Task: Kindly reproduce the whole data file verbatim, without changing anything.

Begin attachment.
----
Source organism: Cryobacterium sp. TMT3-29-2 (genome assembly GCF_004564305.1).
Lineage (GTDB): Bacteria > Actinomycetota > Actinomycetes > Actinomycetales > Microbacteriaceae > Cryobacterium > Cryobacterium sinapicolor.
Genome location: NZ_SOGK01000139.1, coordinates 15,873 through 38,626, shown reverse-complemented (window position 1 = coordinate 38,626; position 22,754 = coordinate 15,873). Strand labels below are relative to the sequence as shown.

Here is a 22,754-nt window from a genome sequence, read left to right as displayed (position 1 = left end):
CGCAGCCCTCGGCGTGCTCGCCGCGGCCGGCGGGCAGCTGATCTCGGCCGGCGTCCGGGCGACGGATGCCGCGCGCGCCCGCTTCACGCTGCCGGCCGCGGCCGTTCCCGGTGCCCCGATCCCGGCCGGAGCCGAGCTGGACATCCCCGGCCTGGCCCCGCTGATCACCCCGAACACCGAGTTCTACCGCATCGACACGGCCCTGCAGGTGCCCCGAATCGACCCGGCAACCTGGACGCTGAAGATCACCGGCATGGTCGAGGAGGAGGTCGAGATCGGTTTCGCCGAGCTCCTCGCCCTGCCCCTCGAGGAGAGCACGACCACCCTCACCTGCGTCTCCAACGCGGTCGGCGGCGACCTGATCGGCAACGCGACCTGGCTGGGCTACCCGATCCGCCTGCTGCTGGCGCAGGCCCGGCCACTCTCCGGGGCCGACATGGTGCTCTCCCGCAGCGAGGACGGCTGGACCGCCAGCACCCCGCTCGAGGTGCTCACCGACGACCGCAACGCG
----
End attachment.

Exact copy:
Source organism: Cryobacterium sp. TMT3-29-2 (genome assembly GCF_004564305.1).
Lineage (GTDB): Bacteria > Actinomycetota > Actinomycetes > Actinomycetales > Microbacteriaceae > Cryobacterium > Cryobacterium sinapicolor.
Genome location: NZ_SOGK01000139.1, coordinates 15,873 through 38,626, shown reverse-complemented (window position 1 = coordinate 38,626; position 22,754 = coordinate 15,873). Strand labels below are relative to the sequence as shown.

Here is a 22,754-nt window from a genome sequence, read left to right as displayed (position 1 = left end):
CGCAGCCCTCGGCGTGCTCGCCGCGGCCGGCGGGCAGCTGATCTCGGCCGGCGTCCGGGCGACGGATGCCGCGCGCGCCCGCTTCACGCTGCCGGCCGCGGCCGTTCCCGGTGCCCCGATCCCGGCCGGAGCCGAGCTGGACATCCCCGGCCTGGCCCCGCTGATCACCCCGAACACCGAGTTCTACCGCATCGACACGGCCCTGCAGGTGCCCCGAATCGACCCGGCAACCTGGACGCTGAAGATCACCGGCATGGTCGAGGAGGAGGTCGAGATCGGTTTCGCCGAGCTCCTCGCCCTGCCCCTCGAGGAGAGCACGACCACCCTCACCTGCGTCTCCAACGCGGTCGGCGGCGACCTGATCGGCAACGCGACCTGGCTGGGCTACCCGATCCGCCTGCTGCTGGCGCAGGCCCGGCCACTCTCCGGGGCCGACATGGTGCTCTCCCGCAGCGAGGACGGCTGGACCGCCAGCACCCCGCTCGAGGTGCTCACCGACGACCGCAACGCG